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June 25, 2019

After Prime Minister Narendra Modi won a second term to lead India, all eyes have moved onto the policies his government implemented in the last five years. Among the most high-profile: the US$30 billion Smart Cities Mission (SMC).

Launched in 2015 to improve sustainability, provide affordable housing and tackle other issues to ensure a “citizen-friendly” environment across 100 cities, it was hailed as a bold and necessary step to cope with India’s rapid urbanisation.

Four years and some 5,000 projects later, there have been breakthroughs. For instance, New Delhi Municipal Council has managed to switch its electricity meters to smart meters, a move that would save the city US$1.7 million a year by eliminating data entry errors.

But problems remain, from sanitation to traffic congestion. Citizens living in some of the chosen “smart cities” point to the fact that there has been no significant improvements thus far.

“The Smart Cities Mission has done good on different fronts, but there is still a ways to go,” says Samantak Das, Chief Economist and Head of Research & REIS, JLL India. “Modi winning another term is a reassuring factor in bringing a level of consistency to the government’s policy goals.”

To kick off his new term, Prime Minister Modi declared a 100-day agenda to relook his flagship programmes, which includes Smart Cities Mission. The Ministry of Housing and Urban Affairs proposed a complete revamp of the scheme and has plans to expand beyond the first 100 cities.

The policy “needs to inspire more confidence in citizens and better deliver on its initiatives,” Das says.

“The government has to showcase the progress made in terms of initiatives. At the same time, better co-ordination with all stakeholders is required to ensure that funds are properly used to get projects off the ground.”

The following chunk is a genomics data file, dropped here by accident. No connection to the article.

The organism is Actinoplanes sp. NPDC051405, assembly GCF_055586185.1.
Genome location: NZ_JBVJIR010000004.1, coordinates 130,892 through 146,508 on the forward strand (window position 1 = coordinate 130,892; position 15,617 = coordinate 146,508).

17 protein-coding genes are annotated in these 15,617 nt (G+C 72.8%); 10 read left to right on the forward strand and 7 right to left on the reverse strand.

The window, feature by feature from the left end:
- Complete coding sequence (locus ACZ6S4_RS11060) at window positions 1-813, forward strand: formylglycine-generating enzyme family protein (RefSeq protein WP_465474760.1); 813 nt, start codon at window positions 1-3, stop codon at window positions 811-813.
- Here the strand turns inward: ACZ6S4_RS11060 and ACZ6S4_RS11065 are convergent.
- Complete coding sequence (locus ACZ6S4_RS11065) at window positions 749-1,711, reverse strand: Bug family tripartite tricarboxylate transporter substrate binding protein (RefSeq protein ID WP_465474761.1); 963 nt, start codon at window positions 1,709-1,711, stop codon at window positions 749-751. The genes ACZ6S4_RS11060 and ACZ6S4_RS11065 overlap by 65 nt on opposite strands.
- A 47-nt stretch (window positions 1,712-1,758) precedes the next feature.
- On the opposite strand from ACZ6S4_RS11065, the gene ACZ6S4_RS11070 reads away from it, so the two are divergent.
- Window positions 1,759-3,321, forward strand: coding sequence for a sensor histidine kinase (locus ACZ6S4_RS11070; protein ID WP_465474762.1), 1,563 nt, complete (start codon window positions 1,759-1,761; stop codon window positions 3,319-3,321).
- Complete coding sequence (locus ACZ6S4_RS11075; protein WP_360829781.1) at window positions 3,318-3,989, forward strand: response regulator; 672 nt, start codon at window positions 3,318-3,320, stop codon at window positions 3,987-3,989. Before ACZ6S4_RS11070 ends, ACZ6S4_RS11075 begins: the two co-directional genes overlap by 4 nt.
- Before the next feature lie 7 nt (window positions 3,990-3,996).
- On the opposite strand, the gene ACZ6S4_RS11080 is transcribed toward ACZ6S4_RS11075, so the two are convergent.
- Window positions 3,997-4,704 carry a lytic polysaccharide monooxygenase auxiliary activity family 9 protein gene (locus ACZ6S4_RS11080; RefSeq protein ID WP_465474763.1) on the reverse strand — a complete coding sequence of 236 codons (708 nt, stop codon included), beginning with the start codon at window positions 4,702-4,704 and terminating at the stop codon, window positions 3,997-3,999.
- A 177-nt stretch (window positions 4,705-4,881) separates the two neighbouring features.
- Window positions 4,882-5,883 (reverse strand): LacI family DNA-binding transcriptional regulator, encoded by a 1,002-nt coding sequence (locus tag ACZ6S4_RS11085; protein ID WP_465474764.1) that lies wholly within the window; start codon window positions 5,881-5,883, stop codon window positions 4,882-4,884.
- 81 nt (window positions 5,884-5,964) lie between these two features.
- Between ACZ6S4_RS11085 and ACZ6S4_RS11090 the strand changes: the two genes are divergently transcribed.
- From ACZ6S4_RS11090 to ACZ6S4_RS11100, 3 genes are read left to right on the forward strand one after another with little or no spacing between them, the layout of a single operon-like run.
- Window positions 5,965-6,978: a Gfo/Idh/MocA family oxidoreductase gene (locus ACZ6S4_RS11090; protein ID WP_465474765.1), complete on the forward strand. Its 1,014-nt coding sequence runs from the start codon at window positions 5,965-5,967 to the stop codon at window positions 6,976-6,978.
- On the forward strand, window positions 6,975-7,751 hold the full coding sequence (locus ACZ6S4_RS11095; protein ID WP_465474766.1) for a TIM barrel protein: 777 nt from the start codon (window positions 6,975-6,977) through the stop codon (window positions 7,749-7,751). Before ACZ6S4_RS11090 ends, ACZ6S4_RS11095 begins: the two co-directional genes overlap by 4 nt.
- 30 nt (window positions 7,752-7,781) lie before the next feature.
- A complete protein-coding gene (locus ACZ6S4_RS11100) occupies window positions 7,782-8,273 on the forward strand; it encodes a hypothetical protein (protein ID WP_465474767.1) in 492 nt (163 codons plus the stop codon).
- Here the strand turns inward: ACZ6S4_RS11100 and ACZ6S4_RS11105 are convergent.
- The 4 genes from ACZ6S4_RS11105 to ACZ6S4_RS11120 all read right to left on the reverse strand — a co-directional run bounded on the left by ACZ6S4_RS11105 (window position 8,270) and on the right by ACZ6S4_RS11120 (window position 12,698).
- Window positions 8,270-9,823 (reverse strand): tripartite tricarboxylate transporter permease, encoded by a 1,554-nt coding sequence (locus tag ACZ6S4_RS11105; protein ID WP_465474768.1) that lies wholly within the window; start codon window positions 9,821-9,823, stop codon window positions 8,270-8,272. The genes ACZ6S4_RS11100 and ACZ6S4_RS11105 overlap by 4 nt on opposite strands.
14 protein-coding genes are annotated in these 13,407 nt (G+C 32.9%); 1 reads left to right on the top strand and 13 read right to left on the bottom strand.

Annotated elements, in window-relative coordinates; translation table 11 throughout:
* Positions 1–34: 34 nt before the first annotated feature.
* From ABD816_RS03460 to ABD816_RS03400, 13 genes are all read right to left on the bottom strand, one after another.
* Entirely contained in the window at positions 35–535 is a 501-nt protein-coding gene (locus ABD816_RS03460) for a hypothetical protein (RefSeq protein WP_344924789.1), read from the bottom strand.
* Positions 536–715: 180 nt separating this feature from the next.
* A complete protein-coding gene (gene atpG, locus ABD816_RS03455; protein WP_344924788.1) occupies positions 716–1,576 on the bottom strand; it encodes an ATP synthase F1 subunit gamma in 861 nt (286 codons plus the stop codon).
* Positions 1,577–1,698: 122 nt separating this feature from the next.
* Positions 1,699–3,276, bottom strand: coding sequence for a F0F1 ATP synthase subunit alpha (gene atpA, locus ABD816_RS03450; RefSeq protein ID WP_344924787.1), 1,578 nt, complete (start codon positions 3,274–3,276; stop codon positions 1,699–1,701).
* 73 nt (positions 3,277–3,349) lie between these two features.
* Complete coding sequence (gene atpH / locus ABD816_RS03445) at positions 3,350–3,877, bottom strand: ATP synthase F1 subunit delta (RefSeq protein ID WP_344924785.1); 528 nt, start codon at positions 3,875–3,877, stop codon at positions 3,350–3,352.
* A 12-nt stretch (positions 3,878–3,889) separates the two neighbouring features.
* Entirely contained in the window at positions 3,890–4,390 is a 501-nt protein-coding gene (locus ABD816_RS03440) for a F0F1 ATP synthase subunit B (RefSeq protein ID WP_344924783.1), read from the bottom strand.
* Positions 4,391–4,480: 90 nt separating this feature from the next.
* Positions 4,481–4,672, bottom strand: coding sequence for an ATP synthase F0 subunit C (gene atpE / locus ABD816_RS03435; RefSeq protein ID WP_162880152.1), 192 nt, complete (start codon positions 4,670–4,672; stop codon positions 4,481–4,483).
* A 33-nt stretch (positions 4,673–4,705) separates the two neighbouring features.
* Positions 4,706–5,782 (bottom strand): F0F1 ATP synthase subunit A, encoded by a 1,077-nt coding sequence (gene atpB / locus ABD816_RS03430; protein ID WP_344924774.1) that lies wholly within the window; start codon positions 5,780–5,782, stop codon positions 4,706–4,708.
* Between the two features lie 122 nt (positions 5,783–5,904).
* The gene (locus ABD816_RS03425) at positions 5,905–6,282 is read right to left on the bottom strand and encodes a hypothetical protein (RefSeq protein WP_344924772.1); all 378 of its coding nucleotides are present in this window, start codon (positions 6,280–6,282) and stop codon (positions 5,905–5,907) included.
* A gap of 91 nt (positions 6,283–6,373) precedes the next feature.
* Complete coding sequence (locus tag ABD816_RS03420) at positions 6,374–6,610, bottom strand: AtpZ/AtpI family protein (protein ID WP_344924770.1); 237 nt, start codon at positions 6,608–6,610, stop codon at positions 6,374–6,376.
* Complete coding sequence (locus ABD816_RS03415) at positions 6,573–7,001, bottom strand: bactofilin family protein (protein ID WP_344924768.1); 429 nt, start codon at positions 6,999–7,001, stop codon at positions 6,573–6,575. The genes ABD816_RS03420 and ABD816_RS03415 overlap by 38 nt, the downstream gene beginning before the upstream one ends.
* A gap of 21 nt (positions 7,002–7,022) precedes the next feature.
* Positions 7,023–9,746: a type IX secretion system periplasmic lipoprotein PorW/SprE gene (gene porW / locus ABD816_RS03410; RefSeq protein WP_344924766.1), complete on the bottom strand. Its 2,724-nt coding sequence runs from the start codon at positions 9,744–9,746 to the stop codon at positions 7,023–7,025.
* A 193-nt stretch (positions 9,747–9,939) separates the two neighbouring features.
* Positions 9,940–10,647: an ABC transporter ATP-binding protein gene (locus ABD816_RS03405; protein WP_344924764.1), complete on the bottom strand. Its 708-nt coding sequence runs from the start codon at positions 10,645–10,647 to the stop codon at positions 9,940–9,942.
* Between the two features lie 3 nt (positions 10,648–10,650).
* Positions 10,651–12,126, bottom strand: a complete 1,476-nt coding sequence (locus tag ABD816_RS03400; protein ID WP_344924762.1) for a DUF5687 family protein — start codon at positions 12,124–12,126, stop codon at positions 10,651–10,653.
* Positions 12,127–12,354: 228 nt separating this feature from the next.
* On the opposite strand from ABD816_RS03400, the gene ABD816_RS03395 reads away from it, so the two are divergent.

Addressing challenges
The cities of Surat and Pune are touted as smart-city success stories. Surat has the most number of smart cities initiatives implemented so far, while Pune stands out for its introduction of synchronised traffic signals across the city to ease traffic flow for pedestrians and commuters as well as its smooth adoption of digital payments system.

But these are not the norm. There are several issues at play, including getting the right resources in place.

“To get a smart city going in requires new processes and people like a project management consultant and implementing bodies and organisations to push initiatives through,” says Das. These can take anywhere from 15 to 18 months to set up in each city.” According to Smart Cities Mission’s officials, the first 20 cities will be ready only in 2021.

Once that is done lies another set of challenges. Das adds that the Special Purpose Vehicle specially created to “plan, appraise, approve, release funds, implement, manage, operate, monitor and evaluate the Smart City development projects” is often at odds to the local government, leading to poor governance, significant tension at ground level and hampering implementation.

Doing more in Modi 2.0
The public-private-partnership model for the Smart Cities Mission could be improved in the new term, Karlekar says. As cities traditionally need multiple investors and face an uphill battle in getting private investment to back such smart cities projects, he suggests the government look at providing innovative financial structures to ensure the participation of the private sector.

“For instance, a long-term revenue model with annuity option could lock in the participation of private sector players as they benefit from the growth of the city,” he says. “Alternatively, greenfield development projects could prove particularly attractive for private investors to provide innovative solutions.”

In the meantime, the new government has pledged to spend US$1.4 trillion on roads and other urban infrastructure over the next five years, which will be a boost for Smart Cities.

“Infrastructure spending will need to focus on mobility, energy and housing. The government has to ensure that infrastructure meets three objectives – improving the quality of life, economic competitiveness, and sustainability. Only then can India’s cities be on their way to being truly smart.”

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Samantak Das

Chief Economist and Head of Research & REIS, JLL India.

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